Insert CD Serve as Barker for HBO's 'Carnivale'

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Though it had used inserts before, when Home Box Office wanted to promote its new original series "Carnivale," the company raised its insert media use to a new level with a four-page insert featuring a ticket-shaped CD-ROM, which was bound into Entertainment Weekly magazine.


As a regular advertiser in Entertainment Weekly, HBO collaborated with the magazine on a mini-CD to get consumers interested in a show that is not easily described, said Courteney Monroe, vice president of advertising at HBO, New York.


"The show has many levels to its narrative, so our feeling was the best thing we could do was show people as much as possible," she said. "It gave us the opportunity to go direct to consumer with 2 1/2 minutes of footage showcasing this program."


The specifics of the insert, such as how many pages and the quantity, were decided by HBO along with Entertainment Weekly.


"The 'Carnivale' insert went into HBO's top five markets around the country, and the circulation was about 425,000," said Stephen Campbell, director of print production at HBO. "It went into the magazine's double Fall Movie Preview issue of August 22/29."


It was distributed in the New York, Los Angeles, Chicago, Philadelphia and Boston markets. The insert went into all subscriber and complimentary copies of Entertainment Weekly in those markets, but not into newsstand issues.


No additional selects were used to determine who would receive the insert but Entertainment Weekly readers in general are a good target for HBO.


"Entertainment Weekly is read by entertainment enthusiasts, and they will be the early adopters of a program such as 'Carnivale,'" Monroe said.


HBO worked with Los Angeles advertising agency BLT & Associates to design the print portion of the insert and Shape Media, New York, on the CD. Shape Media is a full-service marketing and manufacturing company of CDs, DVDs and printed material as well as packaging and fulfillment. The firm creates custom-shaped CDs and DVDs for numerous marketing clients.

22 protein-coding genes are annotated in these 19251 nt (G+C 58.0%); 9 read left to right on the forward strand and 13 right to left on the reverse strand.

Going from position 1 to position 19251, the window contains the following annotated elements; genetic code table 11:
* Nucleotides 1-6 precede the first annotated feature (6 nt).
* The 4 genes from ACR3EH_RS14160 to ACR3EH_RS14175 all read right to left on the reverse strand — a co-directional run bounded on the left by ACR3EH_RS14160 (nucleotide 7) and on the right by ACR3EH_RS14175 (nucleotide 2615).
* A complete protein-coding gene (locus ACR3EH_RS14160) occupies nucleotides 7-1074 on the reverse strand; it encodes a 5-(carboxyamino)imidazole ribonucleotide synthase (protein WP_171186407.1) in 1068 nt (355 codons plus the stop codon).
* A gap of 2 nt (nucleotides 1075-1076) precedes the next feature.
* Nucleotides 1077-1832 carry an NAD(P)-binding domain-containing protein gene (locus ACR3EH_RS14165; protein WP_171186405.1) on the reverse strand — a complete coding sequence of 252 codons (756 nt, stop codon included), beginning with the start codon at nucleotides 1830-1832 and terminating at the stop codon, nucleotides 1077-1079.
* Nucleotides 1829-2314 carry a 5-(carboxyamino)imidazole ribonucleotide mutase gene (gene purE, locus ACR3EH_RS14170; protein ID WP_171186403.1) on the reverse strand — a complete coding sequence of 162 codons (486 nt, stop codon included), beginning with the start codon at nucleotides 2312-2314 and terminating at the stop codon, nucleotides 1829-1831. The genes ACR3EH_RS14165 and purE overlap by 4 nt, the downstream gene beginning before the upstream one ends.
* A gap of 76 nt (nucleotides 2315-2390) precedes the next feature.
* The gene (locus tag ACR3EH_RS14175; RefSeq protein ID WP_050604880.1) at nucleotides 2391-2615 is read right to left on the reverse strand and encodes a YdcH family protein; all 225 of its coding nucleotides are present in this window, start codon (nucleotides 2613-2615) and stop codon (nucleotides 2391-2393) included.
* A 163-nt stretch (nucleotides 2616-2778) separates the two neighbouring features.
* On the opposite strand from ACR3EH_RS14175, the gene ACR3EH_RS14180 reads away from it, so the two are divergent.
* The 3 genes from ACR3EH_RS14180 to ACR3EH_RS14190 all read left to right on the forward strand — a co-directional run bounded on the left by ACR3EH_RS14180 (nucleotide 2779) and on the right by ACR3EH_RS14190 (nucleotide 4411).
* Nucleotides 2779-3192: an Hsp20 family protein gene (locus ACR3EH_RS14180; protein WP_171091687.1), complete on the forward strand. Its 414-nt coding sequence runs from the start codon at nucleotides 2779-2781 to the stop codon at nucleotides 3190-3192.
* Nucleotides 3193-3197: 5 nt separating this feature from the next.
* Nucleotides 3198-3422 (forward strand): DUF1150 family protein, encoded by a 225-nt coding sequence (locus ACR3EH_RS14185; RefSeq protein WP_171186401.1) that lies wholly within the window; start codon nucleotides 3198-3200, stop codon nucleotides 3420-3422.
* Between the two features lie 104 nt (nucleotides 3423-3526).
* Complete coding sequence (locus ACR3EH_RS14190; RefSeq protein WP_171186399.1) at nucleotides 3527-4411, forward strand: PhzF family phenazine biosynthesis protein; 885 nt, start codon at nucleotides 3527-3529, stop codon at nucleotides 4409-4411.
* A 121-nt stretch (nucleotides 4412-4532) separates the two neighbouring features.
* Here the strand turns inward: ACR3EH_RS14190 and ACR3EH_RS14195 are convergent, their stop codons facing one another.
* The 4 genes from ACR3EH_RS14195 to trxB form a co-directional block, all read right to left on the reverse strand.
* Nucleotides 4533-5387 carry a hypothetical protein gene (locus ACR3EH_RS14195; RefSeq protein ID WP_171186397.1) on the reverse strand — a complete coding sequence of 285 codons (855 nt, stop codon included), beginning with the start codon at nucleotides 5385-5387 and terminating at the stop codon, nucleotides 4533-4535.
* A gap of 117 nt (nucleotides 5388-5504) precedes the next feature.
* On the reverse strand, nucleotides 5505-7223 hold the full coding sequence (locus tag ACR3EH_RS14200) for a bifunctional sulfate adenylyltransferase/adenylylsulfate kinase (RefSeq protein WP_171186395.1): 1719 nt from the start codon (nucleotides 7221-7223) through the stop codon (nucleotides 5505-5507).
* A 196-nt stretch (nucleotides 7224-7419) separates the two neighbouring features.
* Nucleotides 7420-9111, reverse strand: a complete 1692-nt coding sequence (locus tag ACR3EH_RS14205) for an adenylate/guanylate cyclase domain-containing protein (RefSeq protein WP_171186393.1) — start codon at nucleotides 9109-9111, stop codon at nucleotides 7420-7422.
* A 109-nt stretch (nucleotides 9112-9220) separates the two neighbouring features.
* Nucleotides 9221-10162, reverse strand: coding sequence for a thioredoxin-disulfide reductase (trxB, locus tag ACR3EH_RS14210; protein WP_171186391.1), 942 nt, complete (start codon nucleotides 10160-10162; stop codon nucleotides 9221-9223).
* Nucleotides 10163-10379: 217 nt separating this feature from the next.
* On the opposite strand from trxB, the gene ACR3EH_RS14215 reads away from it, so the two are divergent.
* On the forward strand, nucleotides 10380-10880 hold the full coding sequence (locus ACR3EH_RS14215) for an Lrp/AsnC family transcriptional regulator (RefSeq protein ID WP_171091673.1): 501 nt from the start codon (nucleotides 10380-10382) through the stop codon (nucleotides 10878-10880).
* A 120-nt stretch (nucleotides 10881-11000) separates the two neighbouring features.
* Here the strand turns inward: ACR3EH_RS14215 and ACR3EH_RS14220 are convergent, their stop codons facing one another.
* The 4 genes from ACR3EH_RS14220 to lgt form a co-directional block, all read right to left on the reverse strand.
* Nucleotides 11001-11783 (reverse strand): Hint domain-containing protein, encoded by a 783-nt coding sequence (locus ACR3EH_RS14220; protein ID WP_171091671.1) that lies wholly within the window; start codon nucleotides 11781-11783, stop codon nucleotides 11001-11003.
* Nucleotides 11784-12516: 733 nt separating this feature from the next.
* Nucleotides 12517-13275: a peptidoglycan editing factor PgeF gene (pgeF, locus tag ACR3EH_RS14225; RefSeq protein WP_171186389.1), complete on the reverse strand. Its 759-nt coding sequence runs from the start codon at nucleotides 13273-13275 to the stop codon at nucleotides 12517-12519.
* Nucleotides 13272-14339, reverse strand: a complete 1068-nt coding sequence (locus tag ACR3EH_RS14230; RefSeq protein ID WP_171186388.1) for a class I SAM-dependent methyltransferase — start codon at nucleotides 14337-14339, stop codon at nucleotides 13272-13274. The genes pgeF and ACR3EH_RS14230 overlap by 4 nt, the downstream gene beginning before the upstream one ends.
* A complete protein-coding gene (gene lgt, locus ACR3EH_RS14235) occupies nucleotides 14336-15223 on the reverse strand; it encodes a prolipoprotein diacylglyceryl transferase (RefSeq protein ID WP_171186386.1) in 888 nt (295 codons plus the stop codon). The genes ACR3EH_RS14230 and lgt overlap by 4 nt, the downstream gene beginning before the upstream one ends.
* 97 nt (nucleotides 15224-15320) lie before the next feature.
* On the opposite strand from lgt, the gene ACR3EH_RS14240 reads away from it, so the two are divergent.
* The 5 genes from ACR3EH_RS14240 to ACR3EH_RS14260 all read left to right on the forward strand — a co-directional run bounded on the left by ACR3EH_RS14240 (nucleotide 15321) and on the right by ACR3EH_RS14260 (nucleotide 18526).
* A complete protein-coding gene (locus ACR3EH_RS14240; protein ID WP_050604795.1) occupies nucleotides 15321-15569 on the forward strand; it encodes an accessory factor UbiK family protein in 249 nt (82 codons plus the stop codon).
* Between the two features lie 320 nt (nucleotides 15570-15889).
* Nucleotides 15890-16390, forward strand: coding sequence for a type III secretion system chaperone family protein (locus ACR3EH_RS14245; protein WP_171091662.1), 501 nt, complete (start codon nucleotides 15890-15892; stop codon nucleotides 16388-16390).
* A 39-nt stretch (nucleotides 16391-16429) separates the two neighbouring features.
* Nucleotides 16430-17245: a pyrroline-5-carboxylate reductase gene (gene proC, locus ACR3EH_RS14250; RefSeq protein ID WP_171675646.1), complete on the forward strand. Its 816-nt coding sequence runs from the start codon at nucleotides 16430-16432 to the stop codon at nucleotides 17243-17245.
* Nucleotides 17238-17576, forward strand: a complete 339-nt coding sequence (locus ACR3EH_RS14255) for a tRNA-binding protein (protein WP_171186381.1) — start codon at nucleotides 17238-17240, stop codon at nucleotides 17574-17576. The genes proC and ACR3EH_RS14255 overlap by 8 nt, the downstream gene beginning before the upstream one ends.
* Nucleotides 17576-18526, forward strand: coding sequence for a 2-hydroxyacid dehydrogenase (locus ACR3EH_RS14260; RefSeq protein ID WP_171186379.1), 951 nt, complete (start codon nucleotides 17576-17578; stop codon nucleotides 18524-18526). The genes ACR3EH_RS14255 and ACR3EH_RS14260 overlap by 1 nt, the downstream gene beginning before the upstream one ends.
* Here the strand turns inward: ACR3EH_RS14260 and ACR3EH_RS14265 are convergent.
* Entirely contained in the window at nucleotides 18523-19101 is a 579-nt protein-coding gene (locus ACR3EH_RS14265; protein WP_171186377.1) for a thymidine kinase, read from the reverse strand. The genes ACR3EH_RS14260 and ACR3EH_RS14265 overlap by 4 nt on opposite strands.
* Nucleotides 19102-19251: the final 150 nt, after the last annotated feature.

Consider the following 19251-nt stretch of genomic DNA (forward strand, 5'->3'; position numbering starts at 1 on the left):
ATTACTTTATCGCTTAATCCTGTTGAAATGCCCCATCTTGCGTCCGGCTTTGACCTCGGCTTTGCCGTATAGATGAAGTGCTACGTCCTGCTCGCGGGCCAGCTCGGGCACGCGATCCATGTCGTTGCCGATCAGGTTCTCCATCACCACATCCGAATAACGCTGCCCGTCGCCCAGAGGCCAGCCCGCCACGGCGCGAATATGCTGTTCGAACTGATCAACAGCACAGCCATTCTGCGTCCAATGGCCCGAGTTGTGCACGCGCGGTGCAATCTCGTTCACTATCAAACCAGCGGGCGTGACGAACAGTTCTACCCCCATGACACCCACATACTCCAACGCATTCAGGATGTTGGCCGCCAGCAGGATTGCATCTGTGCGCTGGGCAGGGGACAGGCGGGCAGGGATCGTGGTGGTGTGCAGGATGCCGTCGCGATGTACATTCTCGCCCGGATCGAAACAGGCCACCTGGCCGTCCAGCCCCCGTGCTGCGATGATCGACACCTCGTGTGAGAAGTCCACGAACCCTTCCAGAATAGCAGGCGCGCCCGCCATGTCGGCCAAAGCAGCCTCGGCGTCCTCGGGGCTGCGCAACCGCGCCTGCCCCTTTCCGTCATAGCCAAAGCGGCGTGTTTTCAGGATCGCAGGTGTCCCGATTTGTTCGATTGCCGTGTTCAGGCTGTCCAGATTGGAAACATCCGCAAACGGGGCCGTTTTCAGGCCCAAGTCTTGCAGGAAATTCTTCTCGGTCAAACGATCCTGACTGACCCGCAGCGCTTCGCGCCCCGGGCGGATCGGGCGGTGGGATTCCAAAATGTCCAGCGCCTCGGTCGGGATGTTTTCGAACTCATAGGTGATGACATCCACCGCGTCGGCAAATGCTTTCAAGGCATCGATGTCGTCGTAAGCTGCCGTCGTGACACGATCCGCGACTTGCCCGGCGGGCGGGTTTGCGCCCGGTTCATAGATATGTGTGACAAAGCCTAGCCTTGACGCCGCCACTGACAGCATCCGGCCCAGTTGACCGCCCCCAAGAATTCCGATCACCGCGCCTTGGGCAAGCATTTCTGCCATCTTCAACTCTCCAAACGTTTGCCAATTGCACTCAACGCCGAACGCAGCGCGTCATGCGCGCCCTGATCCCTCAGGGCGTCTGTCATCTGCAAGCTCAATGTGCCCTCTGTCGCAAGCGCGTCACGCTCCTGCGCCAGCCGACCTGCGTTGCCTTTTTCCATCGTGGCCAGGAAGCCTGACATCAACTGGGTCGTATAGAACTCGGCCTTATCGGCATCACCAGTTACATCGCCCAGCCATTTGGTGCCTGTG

While the ticket-shaped CD insert for "Carnivale" lacks an online component that links it back to HBO's Web site and makes it trackable, Monroe said the company was counting on the "pass-along factor" and "viral effect" of the CD.


Though its success is not measurable, she said, a number of consumers are selling the ad and CDs on eBay, a good sign that people are watching it and are interested in the show. Prices range from $7 to $10.


Still, if it were a fit with the program, HBO would consider doing a trackable CD in the future, Monroe said.


The CD also caused a stir among other entertainment companies.


"The reps at Entertainment Weekly got a lot of calls from other entertainment studios about the CD and how to go about doing one," Campbell said.


Estelle Torino, vice president of marketing at Shape Media, said it was common for Shape CDs to get a lot of attention. Marketers demand new and innovative methods of reaching consumers, she said.


As for the cost, this insert does not fall into the relatively cheap price levels of a typical magazine bind-in program.


"We're not in the practice of sharing our costs but I will say it was not cheap," Monroe said. Total cost includes the CD, printing, insertion and the space in Entertainment Weekly.


Torino said that such CDs themselves cost from $1 each on down depending on specifics.


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